DIABETES AND EXERCISE CO-RELATION
Also called: diabetes mellitus is a group of diseases that result in too much sugar in the blood (high blood glucose).
MOST COMMON TYPES
- Type 2 diabetes: A chronic condition that affects the way the body processes blood sugar (glucose).
- Type 1 diabetes: A chronic condition in which the pancreas produces little or no insulin.
- Pre-diabetes: A condition in which blood sugar is high, but not high enough to be type 2 diabetes.
- Gestational diabetes: A form of high blood sugar affecting pregnant women.
Exercise is an important part of any diabetes treatment plan. Exercise can help you: Improve your blood sugar levels, Boost your overall fitness. Manage your weight. Reduce your risk of heart disease and stroke. Improve your well-being.
Exercise Makes It Easier to Control Your Diabetes. When you have type 2 diabetes, physical activity is an important component of your treatment plan. It's also important to have a healthy meal plan and maintain your blood glucose level through medications or insulin, your muscles use more glucose, the sugar in your bloodstream. Over time, exercise can lower your blood sugar levels. It also makes the insulin in your body work better. ... Whether it’s walking, riding a bike, exercising at home, going to a gym, or taking part in a class, physical activity affects your blood glucose. So it’s important — especially in the beginning — to test your level before and after exercising. It’s also a good idea to have a snack handy in case your blood glucose falls too low. For every 35 minutes of exercise, you engage in, plan to consume 15 grams of carbohydrates to avoid low blood-glucose episodes. If you're new to exercise, try these lower impact exercises first.
If you have diabetes, you have an increased risk of developing certain health conditions, including heart attack, stroke, kidney disease, and nerve problems. By following your doctor's recommendations for keeping your blood glucose levels under control, you can reduce your risk of developing these complications. Researchers have found that people who exercise regularly have:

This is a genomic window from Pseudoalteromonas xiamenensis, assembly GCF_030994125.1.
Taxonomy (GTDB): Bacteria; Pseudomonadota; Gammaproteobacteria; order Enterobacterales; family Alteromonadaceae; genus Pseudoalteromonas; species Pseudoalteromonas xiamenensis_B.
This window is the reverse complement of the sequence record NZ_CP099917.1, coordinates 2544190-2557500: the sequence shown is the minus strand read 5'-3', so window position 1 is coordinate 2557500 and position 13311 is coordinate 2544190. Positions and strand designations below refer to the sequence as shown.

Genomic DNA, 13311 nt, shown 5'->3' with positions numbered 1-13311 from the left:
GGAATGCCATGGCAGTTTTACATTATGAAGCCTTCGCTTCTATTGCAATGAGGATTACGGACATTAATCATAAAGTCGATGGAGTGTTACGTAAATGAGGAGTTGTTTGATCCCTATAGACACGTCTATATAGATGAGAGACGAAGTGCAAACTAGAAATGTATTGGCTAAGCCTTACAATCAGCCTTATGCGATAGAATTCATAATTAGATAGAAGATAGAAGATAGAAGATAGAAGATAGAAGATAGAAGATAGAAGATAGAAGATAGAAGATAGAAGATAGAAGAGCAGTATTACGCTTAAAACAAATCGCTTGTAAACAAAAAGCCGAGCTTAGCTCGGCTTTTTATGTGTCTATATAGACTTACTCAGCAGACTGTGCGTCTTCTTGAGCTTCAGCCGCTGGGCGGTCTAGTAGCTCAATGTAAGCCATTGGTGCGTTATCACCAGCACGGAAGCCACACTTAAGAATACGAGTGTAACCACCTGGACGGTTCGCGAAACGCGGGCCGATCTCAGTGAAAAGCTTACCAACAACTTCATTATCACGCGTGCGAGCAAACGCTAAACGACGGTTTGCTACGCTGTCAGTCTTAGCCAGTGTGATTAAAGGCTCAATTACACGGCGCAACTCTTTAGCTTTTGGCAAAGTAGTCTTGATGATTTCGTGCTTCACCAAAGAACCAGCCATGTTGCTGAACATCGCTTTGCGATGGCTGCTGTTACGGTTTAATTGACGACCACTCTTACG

• Lower blood glucose levels
• Lower blood pressure
• Better cholesterol levels
• Improved ability to use insulin
• Decreased risk of stroke
• Decreased risk of heart disease
• Stronger Bones
• Less chance of falling
• Easier weight loss
• Less body fat
• More energy
• Reduced stress levels
To lower blood pressure and cholesterol, the American Heart Association recommends 40 minutes of moderate-to-vigorous activity three or four times a week. “Moderate to vigorous” will depend on your overall fitness level, but in general, brisk walking is a moderate activity and jogging vigorous
"If you can do your exercise in one 30 minute stretch, fine. But if not, break it up into increments you can manage that add up to at least 30 minutes each day. There is some evidence from randomized controlled trials that exercise performed 30 min after meal consumption may convey greater improvements in glycemic control. Exercising consistently can lower blood glucose. Also called blood sugar.X and improve your A1C
Exercising with Type 1 Diabetes
When you exercise, your body—more specifically, your muscles—uses glucose as fuel (energy). Exercise has a similar effect as insulin on the glucose in your body: Exercise can enhance the absorption of glucose into your cells, helping better regulate your blood glucose levels. Exercising can help prevent long-term diabetes complications. And in some cases, the amount of insulin you use can actually be decreased when you exercise regularly.